Not all of Columba’s creative suffering was as a result of his sin and poor judgment and neither is yours. We don’t just suffer just because we are fools. There is a positive side to how we suffer. Our pain often has more of the suffering of the artist to it. It is creative suffering like the trouble of giving birth to something. Trying to find a way to express our hope and convictions is an art. Trying to push the beauty of our relationship with God into the dark – how to say it, how to express it, how to get it out there – is creative.
The Celts were good at evangelistic art. They spread the gospel more by infiltration than by arguments, more by osmosis than by domination. They brought Jesus by art, by incarnation, by relating, by singing it. They let people experience their lives in Christ — feel what was in their hearts, trusting in the light to penetrate the darkness.
We are often pushing from the darkness into the light, but we are also pushing from our light into the darkness and they are both beautiful expressions of this groaning creativity of the Spirit in us. Our suffering is often a good thing. We need creative suffering. The example of the Lord and the message of the Bible is that suffering is part of creation. God can be creatively involved in our pain.
It took suffering to create us and recreate us. If you are broken and trying to push into the light, don’t let anyone steal that from you with a pill or a false promise. If you are trying to push some light into the dark through your art — whether it is setting the table or painting the Mona Lisa, singing, speaking, writing, conversing, even if you think you are a terrible artist and should just quit — don’t give up on that; die trying to do something. Whatever God gave you to do to express that creative suffering — push out of the dark into the light; push out of the light into the dark. In that you will be like Columba — and Jesus.
Today is St. Kevin’s Day, so I thought I would post a piece I shared in 2008 after I got back from my Celtic pilgrimage. For those who have time for quite a bit of reading, enjoy!
One Sunday at our meeting I met a nice woman who said that she used to live in South Philly but felt that God released her to go live in the burbs. Now she just loves going out her kitchen door and hearing the creek running through her backyard.
That’s nice. When she meditates out there and meets God, she’s probably having the same kind of experience as the writer of Psalm 104.
God’s trees are well-watered—
the Lebanon cedars he planted.
Birds build their nests in those trees;
look—the stork at home in the treetop.
Mountain goats climb about the cliffs;
badgers burrow among the rocks.
The moon keeps track of the seasons,
the sun is in charge of each day.
When it’s dark and night takes over,
all the forest creatures come out.
The young lions roar for their prey,
clamoring to God for their supper.
When the sun comes up, they vanish,
lazily stretched out in their dens.
Meanwhile, men and women go out to work,
busy at their jobs until evening.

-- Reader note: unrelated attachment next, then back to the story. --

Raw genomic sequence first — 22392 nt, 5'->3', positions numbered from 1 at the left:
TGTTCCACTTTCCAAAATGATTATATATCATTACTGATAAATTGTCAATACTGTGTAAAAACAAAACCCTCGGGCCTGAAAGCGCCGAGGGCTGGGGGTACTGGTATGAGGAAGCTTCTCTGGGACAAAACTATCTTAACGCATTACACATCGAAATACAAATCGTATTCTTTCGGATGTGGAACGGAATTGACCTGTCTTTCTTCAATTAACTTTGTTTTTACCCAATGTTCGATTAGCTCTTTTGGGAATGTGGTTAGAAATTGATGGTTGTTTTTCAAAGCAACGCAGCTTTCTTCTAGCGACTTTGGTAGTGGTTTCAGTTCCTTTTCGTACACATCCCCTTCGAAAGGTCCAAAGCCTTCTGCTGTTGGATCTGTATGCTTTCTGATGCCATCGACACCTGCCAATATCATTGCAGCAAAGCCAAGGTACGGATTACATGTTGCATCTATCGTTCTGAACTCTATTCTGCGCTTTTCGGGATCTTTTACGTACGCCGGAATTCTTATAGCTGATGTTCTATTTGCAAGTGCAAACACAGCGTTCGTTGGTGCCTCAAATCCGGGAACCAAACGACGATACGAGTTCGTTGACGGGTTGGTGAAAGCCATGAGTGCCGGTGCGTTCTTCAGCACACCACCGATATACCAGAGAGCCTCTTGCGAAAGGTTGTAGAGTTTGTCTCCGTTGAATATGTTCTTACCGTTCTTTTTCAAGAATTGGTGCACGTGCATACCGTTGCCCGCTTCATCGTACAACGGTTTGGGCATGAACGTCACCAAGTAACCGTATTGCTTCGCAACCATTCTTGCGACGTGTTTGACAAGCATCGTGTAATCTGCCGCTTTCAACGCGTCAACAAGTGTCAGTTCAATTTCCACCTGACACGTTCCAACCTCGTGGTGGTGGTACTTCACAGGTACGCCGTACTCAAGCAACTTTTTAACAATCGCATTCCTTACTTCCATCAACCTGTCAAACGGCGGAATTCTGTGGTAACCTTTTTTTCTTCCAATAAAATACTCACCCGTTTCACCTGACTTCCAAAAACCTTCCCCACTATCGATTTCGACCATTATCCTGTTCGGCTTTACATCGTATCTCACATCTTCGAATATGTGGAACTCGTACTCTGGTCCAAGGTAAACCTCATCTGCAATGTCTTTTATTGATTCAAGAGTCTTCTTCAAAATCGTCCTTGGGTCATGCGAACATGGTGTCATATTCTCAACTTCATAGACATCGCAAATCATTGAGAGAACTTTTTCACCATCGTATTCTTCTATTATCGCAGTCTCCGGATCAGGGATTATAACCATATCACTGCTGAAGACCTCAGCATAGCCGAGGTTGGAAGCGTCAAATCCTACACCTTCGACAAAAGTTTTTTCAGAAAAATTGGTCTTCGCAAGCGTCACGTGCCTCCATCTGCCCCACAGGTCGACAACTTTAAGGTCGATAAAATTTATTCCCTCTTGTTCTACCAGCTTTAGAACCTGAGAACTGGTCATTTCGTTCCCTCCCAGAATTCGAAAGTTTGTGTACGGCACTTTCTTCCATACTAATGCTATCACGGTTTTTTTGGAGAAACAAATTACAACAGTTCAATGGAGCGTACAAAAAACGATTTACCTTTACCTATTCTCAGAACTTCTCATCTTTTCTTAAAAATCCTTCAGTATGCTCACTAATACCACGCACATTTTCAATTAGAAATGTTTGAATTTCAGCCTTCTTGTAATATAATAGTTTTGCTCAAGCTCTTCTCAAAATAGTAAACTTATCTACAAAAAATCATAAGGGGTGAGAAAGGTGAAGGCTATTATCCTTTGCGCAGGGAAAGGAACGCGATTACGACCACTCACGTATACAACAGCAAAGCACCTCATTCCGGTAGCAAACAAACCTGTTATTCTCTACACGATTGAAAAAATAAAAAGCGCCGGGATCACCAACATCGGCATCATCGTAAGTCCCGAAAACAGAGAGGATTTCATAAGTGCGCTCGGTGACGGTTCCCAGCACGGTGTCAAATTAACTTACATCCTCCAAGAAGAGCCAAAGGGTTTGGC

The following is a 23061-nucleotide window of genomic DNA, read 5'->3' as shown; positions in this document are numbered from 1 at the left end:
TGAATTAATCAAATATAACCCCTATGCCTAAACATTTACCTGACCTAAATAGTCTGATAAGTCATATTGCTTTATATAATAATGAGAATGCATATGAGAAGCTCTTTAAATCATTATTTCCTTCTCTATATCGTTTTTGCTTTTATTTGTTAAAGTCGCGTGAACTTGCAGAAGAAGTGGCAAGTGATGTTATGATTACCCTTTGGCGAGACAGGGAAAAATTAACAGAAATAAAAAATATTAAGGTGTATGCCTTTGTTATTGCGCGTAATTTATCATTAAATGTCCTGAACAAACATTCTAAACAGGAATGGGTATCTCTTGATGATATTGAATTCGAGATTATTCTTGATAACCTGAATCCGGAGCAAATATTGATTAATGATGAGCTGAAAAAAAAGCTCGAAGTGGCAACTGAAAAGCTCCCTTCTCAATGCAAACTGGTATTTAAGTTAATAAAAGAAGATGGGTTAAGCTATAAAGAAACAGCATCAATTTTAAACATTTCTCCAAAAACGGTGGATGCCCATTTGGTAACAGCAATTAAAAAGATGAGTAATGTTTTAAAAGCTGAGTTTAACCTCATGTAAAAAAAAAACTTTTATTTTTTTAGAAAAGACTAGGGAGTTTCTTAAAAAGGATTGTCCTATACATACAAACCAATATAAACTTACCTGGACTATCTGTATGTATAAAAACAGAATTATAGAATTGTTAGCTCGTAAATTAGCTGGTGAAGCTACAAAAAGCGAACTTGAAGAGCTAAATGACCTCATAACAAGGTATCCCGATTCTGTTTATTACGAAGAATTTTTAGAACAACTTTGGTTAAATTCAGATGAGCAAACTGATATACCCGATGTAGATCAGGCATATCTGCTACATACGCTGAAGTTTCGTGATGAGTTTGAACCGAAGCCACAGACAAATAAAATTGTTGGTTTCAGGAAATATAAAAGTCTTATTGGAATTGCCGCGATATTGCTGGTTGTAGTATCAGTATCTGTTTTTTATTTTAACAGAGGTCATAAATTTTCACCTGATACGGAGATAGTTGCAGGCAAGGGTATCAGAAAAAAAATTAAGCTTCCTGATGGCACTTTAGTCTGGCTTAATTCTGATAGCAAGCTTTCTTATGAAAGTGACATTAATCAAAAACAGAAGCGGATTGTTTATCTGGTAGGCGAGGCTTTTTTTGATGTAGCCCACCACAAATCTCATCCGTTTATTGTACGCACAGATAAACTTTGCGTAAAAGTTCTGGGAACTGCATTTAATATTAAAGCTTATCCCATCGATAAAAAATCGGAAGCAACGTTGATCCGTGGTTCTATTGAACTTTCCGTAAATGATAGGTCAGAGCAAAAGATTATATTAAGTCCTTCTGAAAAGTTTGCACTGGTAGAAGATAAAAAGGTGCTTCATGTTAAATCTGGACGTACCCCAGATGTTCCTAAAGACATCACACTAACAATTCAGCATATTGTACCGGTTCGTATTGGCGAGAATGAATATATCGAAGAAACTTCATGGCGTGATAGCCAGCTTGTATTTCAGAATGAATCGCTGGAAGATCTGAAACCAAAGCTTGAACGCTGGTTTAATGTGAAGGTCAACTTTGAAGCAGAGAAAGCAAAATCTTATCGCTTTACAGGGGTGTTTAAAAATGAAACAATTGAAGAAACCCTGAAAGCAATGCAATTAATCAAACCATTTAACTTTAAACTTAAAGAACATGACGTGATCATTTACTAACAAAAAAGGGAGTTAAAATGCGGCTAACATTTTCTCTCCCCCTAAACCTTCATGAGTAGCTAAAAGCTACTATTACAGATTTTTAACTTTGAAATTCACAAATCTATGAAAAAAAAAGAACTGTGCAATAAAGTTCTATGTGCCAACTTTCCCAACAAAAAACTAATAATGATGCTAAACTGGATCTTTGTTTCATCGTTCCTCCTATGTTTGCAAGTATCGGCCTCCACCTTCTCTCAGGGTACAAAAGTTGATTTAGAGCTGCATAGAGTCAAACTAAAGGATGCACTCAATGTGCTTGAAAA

What a wildly wonderful world, God!
You made it all, with Wisdom at your side,
made earth overflow with your wonderful creations. (Psalm 104:14-24, The Message)
What a wildly wonderful world! I honor all the people, past and present, who want to preserve it! I don’t have a creek in my backyard, but I know many places that have made praise well up in me, too.
Finding a thin place
The desert has been a wildly wonderful place where I have seen God revealed in memorable ways during my life. I often talk about the first time I ever went to the Anza Borrego area in the California desert as a young teen. I had one unforgettable night under the stars. …
I was terrified of the snakes in the desert to begin with, and then they told me not to get out of my cot if I wanted to sleep outside with my friend. If I put my foot down there might be a rattler, because they came out at night. So I was shivering alone in my bed from fear and from the desert cold. Then I looked up and felt an even deeper kind of shiver. I was alone in the universe staring up into a crystal clear sky with huge stars, huge moon and utter silence. I began to feel what I later named the glory of God in an inarticulate, visceral way. I felt some kind of excitement and joy well up in me to meet whatever was calling to me. Something that had always been in me was meeting something that had always been calling me. You have probably had experiences like that when you found yourself surprised by God being revealed in creation.
Our ancestors in faith among the Celts were especially good at finding the “thin places” in creation where so many of us meet God. Some places in the world seem like there is a thinner gap or thinner barrier between heaven and earth. The so-called New Age people talk about spiritual vortexes all the time, I’m not going with their interpretation of the power they feel, but they might be on to something. One of John McCain’s houses is in Sedona, Arizona, where we discovered a lot of pilgrims to such a vortex on one of our trips. Go figure. The Celtic believers thought and many other people have thought that there seem to be natural places where God’s dimension and ours meet.